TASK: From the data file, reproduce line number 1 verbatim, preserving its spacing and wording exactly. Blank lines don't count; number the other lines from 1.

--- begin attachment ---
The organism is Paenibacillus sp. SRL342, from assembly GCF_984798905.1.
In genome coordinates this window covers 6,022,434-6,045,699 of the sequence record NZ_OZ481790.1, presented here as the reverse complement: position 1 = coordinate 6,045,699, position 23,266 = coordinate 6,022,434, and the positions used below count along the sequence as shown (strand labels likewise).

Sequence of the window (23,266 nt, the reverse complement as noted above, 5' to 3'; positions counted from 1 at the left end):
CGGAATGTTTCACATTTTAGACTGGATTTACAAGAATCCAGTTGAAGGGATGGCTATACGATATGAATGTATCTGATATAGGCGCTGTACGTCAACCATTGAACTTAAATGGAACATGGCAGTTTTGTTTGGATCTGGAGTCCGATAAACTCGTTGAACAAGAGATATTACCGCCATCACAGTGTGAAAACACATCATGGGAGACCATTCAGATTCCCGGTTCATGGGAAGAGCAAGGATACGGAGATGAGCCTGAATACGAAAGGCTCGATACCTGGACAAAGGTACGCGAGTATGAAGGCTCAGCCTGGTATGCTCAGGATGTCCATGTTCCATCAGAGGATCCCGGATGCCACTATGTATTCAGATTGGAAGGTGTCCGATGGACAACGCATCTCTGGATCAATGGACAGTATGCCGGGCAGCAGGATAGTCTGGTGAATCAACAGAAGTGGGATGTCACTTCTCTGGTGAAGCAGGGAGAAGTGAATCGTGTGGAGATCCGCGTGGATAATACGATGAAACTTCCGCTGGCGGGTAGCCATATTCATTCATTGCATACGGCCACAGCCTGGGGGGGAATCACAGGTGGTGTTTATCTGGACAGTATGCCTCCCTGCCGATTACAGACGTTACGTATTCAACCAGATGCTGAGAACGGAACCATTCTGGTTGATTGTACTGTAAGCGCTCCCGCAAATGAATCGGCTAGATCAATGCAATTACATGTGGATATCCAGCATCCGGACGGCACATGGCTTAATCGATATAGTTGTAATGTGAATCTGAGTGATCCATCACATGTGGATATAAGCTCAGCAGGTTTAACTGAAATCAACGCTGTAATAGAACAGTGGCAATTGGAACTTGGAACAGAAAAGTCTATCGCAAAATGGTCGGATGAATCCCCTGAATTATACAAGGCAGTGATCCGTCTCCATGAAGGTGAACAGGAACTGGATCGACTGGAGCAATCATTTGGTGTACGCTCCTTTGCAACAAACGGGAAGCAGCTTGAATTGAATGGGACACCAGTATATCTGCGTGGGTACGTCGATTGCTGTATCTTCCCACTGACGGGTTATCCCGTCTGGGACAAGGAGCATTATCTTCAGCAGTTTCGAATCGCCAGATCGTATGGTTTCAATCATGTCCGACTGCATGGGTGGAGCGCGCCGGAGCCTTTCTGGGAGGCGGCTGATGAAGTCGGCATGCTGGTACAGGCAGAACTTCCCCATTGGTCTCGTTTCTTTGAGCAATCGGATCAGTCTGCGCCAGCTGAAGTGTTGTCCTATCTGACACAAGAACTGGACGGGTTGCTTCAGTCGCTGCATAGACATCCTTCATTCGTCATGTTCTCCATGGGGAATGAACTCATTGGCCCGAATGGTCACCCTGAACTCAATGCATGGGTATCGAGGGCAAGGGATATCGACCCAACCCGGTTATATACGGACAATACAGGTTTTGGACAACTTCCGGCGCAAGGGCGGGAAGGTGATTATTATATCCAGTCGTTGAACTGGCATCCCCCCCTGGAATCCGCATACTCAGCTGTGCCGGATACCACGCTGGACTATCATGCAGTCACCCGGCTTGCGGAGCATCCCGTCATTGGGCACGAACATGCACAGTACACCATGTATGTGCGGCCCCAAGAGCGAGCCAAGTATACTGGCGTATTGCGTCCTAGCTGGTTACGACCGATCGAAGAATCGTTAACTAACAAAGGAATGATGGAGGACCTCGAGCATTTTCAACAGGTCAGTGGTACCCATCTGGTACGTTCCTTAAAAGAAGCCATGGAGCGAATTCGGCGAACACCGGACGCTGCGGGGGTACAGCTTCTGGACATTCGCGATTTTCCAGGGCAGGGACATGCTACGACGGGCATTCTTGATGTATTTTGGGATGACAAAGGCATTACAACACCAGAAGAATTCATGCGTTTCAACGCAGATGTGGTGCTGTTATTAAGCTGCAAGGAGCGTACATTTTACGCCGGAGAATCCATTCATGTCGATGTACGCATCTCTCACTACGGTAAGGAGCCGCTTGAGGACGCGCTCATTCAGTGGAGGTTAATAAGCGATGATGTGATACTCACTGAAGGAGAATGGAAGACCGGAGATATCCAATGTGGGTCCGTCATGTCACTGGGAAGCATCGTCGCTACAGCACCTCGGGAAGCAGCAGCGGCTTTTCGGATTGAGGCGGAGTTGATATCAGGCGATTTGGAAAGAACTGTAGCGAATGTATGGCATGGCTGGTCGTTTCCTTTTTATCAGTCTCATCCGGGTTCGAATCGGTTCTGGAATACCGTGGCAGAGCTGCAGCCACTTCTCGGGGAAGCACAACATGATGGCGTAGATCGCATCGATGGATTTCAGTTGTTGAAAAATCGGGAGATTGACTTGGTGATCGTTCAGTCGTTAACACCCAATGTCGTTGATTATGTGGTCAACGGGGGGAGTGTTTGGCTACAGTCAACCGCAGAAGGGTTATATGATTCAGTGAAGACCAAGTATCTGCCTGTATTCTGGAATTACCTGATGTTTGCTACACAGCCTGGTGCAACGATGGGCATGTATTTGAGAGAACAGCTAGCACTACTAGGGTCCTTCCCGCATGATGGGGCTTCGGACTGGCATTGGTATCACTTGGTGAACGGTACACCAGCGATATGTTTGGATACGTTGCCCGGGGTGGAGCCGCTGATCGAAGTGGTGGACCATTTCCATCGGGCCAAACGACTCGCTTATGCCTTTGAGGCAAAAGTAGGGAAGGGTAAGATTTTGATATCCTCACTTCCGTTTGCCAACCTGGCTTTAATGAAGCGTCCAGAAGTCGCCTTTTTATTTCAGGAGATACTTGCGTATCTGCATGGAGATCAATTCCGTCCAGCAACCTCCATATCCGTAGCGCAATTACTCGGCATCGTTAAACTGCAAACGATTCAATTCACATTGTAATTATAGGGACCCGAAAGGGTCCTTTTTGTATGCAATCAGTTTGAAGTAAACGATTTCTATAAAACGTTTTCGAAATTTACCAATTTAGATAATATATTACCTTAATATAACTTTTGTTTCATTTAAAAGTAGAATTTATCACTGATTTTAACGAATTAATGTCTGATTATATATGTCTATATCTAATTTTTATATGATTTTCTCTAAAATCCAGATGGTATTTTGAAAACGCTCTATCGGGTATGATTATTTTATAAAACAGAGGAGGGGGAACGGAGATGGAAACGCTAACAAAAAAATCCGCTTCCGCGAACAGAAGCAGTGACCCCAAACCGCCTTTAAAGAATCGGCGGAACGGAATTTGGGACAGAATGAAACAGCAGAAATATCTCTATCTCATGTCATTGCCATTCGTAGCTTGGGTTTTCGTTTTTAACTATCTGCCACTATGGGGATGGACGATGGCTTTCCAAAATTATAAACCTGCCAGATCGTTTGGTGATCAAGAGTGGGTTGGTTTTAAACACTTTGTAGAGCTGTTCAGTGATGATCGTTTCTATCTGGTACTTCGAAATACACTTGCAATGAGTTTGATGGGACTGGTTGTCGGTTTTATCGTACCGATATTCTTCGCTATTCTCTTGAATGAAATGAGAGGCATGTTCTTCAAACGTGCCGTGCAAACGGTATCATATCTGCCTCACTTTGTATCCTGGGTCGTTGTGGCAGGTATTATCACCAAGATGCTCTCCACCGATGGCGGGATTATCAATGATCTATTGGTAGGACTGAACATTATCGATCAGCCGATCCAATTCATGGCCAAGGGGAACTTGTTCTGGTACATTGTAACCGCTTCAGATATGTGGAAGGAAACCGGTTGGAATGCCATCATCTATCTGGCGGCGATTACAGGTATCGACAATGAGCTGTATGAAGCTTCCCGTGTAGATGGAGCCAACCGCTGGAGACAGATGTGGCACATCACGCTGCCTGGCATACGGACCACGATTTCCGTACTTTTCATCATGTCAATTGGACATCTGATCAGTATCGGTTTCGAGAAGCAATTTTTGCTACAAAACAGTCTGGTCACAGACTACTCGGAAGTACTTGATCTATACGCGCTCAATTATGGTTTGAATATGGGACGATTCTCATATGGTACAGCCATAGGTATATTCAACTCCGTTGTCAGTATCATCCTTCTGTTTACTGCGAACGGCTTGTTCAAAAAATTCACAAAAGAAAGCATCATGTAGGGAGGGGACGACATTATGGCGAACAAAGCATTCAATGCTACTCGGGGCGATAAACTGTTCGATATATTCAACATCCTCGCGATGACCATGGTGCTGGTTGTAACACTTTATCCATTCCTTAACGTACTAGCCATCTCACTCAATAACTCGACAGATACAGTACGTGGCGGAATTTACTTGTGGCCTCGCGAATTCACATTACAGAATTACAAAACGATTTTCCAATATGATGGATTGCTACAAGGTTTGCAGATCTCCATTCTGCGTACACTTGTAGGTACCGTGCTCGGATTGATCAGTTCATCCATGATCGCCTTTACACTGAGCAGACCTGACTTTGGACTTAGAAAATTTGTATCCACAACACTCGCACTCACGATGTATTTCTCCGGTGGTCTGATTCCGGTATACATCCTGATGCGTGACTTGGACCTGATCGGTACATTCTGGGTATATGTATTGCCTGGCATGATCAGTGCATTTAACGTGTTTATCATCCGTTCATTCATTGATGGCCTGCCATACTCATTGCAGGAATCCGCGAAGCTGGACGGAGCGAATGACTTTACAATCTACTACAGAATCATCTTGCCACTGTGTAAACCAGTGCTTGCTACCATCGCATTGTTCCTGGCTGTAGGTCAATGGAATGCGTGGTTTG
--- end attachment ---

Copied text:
The organism is Paenibacillus sp. SRL342, from assembly GCF_984798905.1.